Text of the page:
1. People are frequently illogical.
  2. People make mistakes.
  3. Many people don’t like to admit their mistakes.
  4. Not all mistakes are equally harmful, but it can be tricky to sort out.
  5. Don’t expect apologies or good explanations when someone upsets you.
  6. Don’t invalidate your feelings.
  7. It’s OK to be upset or sad and to express that, even if others invalidate you.
  8. It’s good to talk to others about your feelings. (Well, in theory; it doesn’t seem to always work out for me.)
  9. How do people make you feel about yourself?
  10. Some people will hurt you even as you are defending them. Sadly, they just don’t care (as my boss liked to tell me.)
  11. Just because you forgive someone doesn’t mean they will forgive you, even if their mistakes have hurt you worse than you have hurt them.
  12. The people least likely to apologize are usually the ones who have caused the most pain. While you are apologizing to them for doing something that made them hurt you, they will already be figuring out how to hurt you even more.
  13. Some people hurt others because they find it enjoyable. It doesn’t make sense.
  14. Trust your intuition, but realize you could be wrong.
  15. Other people have intuitions too. Some people don’t seem to have much intuition at all.
  16. You probably don’t have all the facts.
  17. Nobody most likely has all the facts.
  18. Balance logic and emotion. This is key!
  19. You won’t get all the answers!
  20. No two situations are the same.
  21. People will let you down. That is a guarantee.

22. Don’t try to fix all the problems.

  1. Your friend appreciates you for just being there for him, and he knows you can’t really do anything about this situation.

It’s been a very difficult week for me, but it has been for my son as well. It has been for billions of other people, I’m certain. There are enough illogical decisions made by humans who are, for a variety of reasons, overly emotional from time to time. It’s a wonder our species still exists.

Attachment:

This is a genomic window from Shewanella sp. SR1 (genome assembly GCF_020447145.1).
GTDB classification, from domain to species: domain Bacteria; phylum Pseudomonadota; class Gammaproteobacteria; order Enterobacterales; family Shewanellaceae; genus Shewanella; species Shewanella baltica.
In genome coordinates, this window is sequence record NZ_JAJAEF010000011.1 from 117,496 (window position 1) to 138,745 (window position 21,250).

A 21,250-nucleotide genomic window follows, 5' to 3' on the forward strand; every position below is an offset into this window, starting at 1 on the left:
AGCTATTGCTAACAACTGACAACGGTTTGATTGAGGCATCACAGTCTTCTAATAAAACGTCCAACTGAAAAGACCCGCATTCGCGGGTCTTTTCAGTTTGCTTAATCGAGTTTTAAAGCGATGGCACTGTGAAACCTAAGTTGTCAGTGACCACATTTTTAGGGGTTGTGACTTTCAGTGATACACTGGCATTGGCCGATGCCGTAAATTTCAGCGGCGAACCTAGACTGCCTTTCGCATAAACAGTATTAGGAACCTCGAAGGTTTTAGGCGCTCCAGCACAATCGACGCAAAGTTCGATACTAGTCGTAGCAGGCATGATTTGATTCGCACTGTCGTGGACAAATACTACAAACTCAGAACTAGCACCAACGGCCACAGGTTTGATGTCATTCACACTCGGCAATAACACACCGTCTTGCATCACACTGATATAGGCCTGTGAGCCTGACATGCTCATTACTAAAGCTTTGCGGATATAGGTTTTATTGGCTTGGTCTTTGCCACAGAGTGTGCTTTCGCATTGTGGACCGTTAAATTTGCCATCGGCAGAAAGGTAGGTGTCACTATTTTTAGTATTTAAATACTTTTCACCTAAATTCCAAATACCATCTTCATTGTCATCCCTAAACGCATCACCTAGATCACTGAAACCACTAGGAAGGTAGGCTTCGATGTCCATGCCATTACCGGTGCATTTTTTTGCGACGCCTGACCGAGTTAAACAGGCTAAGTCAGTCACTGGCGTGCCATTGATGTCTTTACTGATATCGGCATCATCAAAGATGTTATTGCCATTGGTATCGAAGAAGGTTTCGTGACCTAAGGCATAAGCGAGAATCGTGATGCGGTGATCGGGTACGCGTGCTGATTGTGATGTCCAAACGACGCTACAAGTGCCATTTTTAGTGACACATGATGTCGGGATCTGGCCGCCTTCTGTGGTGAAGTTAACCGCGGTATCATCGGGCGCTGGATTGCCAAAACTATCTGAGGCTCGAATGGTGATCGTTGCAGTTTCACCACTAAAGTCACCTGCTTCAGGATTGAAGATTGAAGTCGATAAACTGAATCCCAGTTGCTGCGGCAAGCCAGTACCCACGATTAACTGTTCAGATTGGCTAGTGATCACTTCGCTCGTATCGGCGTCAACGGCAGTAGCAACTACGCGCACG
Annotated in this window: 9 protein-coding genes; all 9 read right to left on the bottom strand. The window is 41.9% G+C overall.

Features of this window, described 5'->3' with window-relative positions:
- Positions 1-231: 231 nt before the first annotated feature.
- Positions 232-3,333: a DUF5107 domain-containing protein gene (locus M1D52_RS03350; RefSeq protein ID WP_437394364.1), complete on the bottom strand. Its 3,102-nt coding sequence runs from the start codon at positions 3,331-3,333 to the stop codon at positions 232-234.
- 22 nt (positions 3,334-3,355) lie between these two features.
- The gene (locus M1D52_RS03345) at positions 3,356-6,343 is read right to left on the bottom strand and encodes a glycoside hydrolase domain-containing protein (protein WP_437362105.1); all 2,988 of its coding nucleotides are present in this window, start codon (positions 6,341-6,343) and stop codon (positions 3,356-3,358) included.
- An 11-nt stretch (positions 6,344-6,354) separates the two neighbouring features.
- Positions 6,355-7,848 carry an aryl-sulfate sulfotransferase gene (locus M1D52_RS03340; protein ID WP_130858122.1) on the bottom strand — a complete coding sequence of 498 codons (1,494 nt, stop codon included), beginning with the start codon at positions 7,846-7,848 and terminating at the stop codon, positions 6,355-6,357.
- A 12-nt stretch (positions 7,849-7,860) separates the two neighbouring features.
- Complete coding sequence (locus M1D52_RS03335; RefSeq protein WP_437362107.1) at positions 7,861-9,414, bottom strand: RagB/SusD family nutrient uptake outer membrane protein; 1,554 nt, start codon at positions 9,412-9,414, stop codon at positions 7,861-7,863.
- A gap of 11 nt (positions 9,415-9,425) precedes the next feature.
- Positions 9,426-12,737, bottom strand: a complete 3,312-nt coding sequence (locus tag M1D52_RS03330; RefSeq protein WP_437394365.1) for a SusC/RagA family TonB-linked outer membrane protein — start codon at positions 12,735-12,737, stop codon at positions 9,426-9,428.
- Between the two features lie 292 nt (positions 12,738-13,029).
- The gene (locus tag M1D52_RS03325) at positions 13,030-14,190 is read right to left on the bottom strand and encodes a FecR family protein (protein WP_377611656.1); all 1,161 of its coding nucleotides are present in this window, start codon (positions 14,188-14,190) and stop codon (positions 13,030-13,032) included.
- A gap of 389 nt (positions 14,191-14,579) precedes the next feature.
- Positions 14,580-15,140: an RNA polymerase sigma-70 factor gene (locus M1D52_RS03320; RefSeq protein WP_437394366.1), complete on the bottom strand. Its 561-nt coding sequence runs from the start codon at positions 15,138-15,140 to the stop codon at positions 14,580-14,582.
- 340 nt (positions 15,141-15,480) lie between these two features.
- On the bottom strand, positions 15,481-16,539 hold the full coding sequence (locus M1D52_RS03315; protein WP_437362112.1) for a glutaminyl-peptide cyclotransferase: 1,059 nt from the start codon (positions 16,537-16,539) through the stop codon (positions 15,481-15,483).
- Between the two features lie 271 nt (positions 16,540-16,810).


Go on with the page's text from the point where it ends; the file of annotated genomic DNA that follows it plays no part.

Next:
I hope my son’s brain can handle the stresses with his High School band. It’s frustrating, but I hope he can learn, much earlier than I did, about how neurotypical people think and act. I’d like to think he has some advantage, and, at least, he is not being made fun of by his parents (and others) for the first thirty or forty years of his life.

And, the friend he feels bad for and was defending probably is not going to turn on him. He’s seen what can go wrong when you defend the wrong people. However, when my wife does it, it allows bad things to continue to happen to others – typically to me. Likewise, when I defend others, the result tends to be the same. Either way, I feel like I’m the one who gets hurt. So, I hope I can help him avoid being both victimized and subsequently minimized.

In this case, he should be OK. For one, his father is listening and does understand, even though I’m still learning. He has good tips for me as well! I do worry about the future of my children because I have too many wounds to count from people I thought were my friends but turned out to be only “friendly,” only for as long as they could use me for something. (Then, they go on to the next “friend.”) My experiences with my job and my family (parents) in general this past couple of years certainly haven’t helped. We have some solidarity in being misunderstood.

For now, I’m sticking to my “friendly, not friends” approach with people. And, I’m so exhausted of being hurt that it feels good to not care so much about silly neurotypical concepts anyway. Those tend to backfire for autistics, probably because we are actually doing them without knowing they were only hypothetical. Friendships may all be hypothetical! Yes. They might as well be. I’m glad my son has some friends now, and I hope he always will, as long as they are as good to him as he cares about them. I worry he’s already made them too many cookies, an act of sincere kindness, but one that can easily be exploited or trivialized. But, that’s another story.